Courier and post were forms of communication and transportation in ancient China. In the pre-Qin era (times before 221 BCE), messages delivered by vehicles were called chuan (transmitted by relays); those delivered by foot were called you (courier), and those delivered by horse were called yi (post horse). The relays set up for post horses between stations were called zhi, and the rest place for postal couriers was called ting. Compared with the world’s postal history, the Chinese postal system was established relatively early—the structure was complete and the work was efficient. It is thus evident that ancient post station was one of the masterpieces created by Chinese civilization.
By the Shang and Zhou dynasties (ca. 1600–256 BCE), a postal system was in operation. The unification of the realm by the Qin (221–206 BCE) and Han (206 BCE–220 CE) dynasties brought improvements to the system. In addition to traveling over land routes, the post during the Tang (618¬–907) and Song (960–1279) period also traveled over water routes which were significantly developed. In the Yuan dynasty (1271–1368), the postal system experienced record progress, causing it to surpass any other postal system in the world. Postal operations and services played an important role in terms of managing and administrating the vast territory of China during the Ming (1368–1644) and Qing (1644–1911) era. However, in later years, when Western technology and mail systems were introduced, weaknesses and disadvantages in the traditional Chinese postal system became increasingly obvious. In the late Qing dynasty, some visionaries petitioned the court for permission to set up a new postal system. In 1906, the Qing court established a new agency called “Youchuan bu” (Ministry of Communication). Afterwards, all the old postal stations were replaced by modern postal operations. During the Republican period, the name was changed to “Jiaotong bu” (Ministry of transportation and communications) and then, after the establishment of the People’s Republic of China, it was changed to “Jiaotong Yunshu bu” (Ministry of Transport).
It was only starting in the Qin and Han dynasties that vehicles became prevalent, and animal-powered transport such as post horses were used for land transport. At various times in China’s history dogs were sometimes used for this purpose. As a result of using animal power, the speed of the post increased noticeably. In addition to postal vehicles, palanquins, and litters chairs were also used as means of transportation. Water routes developed considerably starting in the Six Dynasties (222–589). After the Sui and Tang dynasties, the economic and cultural center of the nation moved eastward and water towns in the southern region of the lower Yangtze River became increasingly important, and water stations, likewise, played an even more prominent role.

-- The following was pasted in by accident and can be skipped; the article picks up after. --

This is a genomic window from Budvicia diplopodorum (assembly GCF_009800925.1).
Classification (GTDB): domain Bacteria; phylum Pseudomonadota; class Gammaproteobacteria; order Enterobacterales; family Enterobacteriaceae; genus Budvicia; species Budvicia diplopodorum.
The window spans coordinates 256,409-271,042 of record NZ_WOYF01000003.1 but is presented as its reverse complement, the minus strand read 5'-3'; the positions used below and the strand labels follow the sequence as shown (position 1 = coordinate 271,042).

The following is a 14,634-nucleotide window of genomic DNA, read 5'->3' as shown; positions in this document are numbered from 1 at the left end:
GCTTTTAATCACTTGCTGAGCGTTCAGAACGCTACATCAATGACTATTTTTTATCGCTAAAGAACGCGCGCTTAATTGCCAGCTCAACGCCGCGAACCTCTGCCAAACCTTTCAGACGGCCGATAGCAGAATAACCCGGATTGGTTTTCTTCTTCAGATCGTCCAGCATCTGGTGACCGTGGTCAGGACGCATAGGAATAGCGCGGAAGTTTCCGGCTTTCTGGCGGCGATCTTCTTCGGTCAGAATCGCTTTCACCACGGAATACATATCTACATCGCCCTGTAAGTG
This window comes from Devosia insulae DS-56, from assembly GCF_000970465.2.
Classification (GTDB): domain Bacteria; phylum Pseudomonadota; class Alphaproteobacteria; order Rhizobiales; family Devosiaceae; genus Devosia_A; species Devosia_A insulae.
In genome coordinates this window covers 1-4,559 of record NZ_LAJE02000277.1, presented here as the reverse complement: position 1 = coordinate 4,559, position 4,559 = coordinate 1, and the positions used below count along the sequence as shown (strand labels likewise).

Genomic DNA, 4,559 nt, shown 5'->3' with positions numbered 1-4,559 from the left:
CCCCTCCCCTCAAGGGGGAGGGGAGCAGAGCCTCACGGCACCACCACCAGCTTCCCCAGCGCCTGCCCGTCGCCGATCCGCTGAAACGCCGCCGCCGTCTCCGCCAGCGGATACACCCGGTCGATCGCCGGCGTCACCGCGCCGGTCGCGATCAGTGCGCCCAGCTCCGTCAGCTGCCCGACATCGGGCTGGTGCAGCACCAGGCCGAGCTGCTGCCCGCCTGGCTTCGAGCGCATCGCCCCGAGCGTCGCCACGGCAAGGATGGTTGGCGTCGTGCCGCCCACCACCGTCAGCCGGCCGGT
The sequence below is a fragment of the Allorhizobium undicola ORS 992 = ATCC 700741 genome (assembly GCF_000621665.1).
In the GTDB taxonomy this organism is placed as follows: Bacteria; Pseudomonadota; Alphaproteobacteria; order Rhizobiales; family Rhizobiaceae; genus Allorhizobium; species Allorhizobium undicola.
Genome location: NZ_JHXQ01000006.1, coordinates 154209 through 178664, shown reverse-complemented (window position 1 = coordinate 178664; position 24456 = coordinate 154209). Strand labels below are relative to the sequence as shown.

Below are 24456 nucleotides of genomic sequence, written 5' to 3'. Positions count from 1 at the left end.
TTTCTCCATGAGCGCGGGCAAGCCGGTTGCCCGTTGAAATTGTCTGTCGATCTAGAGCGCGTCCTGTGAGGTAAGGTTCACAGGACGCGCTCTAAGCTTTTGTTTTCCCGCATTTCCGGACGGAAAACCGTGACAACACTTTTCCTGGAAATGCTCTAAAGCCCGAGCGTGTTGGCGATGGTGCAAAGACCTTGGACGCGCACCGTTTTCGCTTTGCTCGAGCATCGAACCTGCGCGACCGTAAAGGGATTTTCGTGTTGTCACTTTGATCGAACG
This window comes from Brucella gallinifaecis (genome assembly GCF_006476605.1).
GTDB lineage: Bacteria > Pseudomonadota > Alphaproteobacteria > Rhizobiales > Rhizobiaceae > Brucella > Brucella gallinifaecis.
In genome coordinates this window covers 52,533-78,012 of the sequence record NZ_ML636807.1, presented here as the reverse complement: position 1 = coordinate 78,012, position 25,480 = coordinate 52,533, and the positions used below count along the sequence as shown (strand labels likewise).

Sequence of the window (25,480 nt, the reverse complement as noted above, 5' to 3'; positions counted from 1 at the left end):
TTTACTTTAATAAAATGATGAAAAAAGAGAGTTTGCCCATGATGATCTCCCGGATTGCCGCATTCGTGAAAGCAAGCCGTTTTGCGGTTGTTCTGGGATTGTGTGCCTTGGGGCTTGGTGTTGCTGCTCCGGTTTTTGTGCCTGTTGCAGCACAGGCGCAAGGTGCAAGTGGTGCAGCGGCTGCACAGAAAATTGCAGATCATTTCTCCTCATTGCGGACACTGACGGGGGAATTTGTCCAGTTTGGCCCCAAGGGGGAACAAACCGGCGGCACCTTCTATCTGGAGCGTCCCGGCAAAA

Ancient Chinese post houses mainly provided accommodations and food for government officials and their families. Post houses for government officials developed well during the Tang period. In addition to the guesthouse itself, special attention was also paid to landscaping the surrounding area. Places where travelers could stay had many different names in ancient China, for example: keshe (guest house), keguan (state guest house), nilü (inn), binguan (hostel), kezhan (tavern) and lüdian (hotel ). Common people, when they traveled, would stay at privately-run inns . The prosperity of such inns was closely related to advancement of commerce, as well as development of the society.
The social status of the travel-worn post house officers was quite humble. Every courier was required to wear a leather belt with bells, and carry a weapon and raincoat along with the documents; at night, the couriers also had to carry torches. On narrow roads, post house officers and those who normally rode in the vehicle had to dismount and carry the loads on their backs. The officers used cloth-wrappers and boards to protect the documents from damage; they also used lacquered or oiled silk to protect the papers from getting wet. The documents received by each post house were forwarded to the next destination.
During the Han dynasty, there were strict stipulations regarding postal deliveries and punishments for infractions and mis-deliveries. If the instructions were miswritten, the person responsible for the mistake was also punished.
The development of Chinese ancient post houses played a significant role in administrative management, national defense, economic growth, and cultural dissemination. The formation, cohesion, and progress of Chinese culture were all closely related to the development of transportation. Among all the possible factors, the development of post houses made the greatest contribution.